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At Ikkaku, it’s fine to ask a chicken its age

by J.J. O'Donoghue

Ikkaku is located in a 12-story building with more bars and restaurants than I imagine there are in most towns in West Texas or West Cork. And the building is in Shinsaibashi, which probably has more places to eat and drink than all of Wyoming. This is, after all, Osaka, the city that celebrates over-indulgence with the maxim kuidaore, literally to collapse from overeating.

Ikkaku is a roast chicken restaurant. It’s a cut above other chicken joints; the servers are attired in bow ties and they take your coats and ferry them away. It’s styled more like a canteen, one that the architect Tadao Ando may approve of with its clean lines, smooth concrete walls, simple signage and the long narrow slit window that minimizes the view of traffic pouring by on the Midosuji thoroughfare.

Unlike pork or beef, Japan has an uninterrupted history of cooking and eating chicken, as it did not fall within the Buddhist prohibition of killing four-legged animals — not all creatures were created equal. Hinadori, the chick or baby bird, is by and large the nation’s favorite, the one you’re most likely to eat in restaurants or pick up in the supermarket. It’s also the overwhelming favorite at Ikkaku. But I didn’t order it — well, not immediately.

Ikkaku first opened in Takamatsu in Kagawa Prefecture in 1952. Osaka came much later. Since I was eating with a friend from Takamatsu, she recommended oyadori, or the adult bird. And when in Rome, or rather Osaka, in a Takamatsu-based restaurant with someone from Kagawa … Well, anyway we ordered the oyadori, breast on the bone, and waited. The waiting time for hinadori and oyadori is about 15 minutes as the bird is put through the fire, which leaves plenty of time to order (and finish) drinks and bites from the menu; we had torimeshi (chicken-rice) and clear chicken soup, which whet the appetite for more chicken.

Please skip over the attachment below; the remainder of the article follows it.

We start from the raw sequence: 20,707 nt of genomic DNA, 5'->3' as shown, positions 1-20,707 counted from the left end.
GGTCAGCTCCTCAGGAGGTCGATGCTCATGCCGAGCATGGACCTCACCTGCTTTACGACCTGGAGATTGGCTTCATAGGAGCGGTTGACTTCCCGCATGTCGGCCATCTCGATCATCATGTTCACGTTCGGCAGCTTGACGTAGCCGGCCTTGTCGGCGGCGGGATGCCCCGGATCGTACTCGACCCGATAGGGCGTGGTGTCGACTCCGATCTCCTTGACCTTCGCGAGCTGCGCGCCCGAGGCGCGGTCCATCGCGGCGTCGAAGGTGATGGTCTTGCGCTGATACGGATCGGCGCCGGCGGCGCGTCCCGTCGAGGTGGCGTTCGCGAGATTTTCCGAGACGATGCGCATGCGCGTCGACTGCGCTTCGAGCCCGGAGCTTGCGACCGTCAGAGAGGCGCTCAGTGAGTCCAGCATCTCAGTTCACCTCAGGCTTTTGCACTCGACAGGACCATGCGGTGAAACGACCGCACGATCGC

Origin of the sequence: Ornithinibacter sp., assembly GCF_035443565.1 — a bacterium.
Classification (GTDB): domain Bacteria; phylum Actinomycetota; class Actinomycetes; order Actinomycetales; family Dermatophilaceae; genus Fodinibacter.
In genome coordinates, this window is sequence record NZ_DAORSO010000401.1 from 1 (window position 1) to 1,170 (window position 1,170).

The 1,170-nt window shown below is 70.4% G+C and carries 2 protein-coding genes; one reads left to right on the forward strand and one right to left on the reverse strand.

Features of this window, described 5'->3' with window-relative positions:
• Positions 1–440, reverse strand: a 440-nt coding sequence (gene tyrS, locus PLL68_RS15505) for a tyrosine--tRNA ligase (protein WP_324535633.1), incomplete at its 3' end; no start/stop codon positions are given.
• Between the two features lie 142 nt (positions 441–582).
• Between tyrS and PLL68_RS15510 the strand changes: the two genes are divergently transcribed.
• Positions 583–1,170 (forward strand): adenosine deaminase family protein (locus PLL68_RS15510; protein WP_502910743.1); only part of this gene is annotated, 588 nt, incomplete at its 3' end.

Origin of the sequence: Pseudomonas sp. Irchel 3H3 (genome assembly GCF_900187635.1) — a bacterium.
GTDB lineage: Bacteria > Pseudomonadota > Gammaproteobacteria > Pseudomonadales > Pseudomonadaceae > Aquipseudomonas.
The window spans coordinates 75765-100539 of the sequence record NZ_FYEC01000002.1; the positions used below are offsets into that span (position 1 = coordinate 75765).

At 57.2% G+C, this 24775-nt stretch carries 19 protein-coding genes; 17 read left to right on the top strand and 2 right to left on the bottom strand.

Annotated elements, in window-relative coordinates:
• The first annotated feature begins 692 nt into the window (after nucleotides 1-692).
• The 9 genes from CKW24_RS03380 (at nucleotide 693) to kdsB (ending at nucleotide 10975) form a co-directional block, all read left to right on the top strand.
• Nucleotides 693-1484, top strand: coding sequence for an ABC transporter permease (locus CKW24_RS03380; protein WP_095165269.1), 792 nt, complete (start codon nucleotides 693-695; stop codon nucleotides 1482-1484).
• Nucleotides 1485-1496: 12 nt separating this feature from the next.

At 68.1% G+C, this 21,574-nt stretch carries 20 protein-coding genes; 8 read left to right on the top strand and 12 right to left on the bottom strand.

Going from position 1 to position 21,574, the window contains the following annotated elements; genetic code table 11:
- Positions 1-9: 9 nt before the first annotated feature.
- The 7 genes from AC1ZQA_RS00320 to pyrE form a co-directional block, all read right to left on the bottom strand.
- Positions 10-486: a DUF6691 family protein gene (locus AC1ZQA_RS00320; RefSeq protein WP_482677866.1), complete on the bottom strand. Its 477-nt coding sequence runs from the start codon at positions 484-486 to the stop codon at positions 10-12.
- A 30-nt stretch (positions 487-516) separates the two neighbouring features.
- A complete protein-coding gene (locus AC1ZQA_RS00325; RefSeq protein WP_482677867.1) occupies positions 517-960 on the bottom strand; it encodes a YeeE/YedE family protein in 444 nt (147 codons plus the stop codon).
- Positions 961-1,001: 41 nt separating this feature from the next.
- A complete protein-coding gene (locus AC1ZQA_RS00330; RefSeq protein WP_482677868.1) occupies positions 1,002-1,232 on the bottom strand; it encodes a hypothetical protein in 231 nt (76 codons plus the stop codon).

The chicken leg — it’s more like a haunch — arrived sizzling on a silver platter in a pool of garlic-infused oil accompanied by cabbage leaves, for oil-dipping. We also got what looked to be an oversized napkin, but which turned out to be a bib. The menu provides a (needless) how-to-eat diagram: Just go with your gut and grab the bird by the bone. The skin is like crackling, and the darker flesh, especially near the bone, is tougher, but offers a more interesting and complex taste than what you get with younger birds.

I asked the manager (also from Takamatsu) to explain the differences between the hinadori and oyadori, taking into account their level of maturity. He seemed to think the difference lay with the cooks, so in the interest of fairness and overeating I ordered the hinadori. The difference (and it is apparent) reminded me of my mother’s poultry eating habits: She nearly always skipped the soft white meat for the darker parts. Now I see why — mothers know best. So my advice: At Ikkaku, go oyadori.

Across Bldg. 3F, 2-6-14 Shinsaibashi, Chuo-ku, Osaka; 06-6213-0817; www.ikkaku.co.jp; open lunch and dinner on weekends, dinner only weekdays; nearest stations Shinsaibashi, Namba; smoking OK, except during lunch; roast chicken dishes around ¥1,000; Japanese menu; no English spoken. JJ O’Donoghue is an Irish writer living in Kyoto.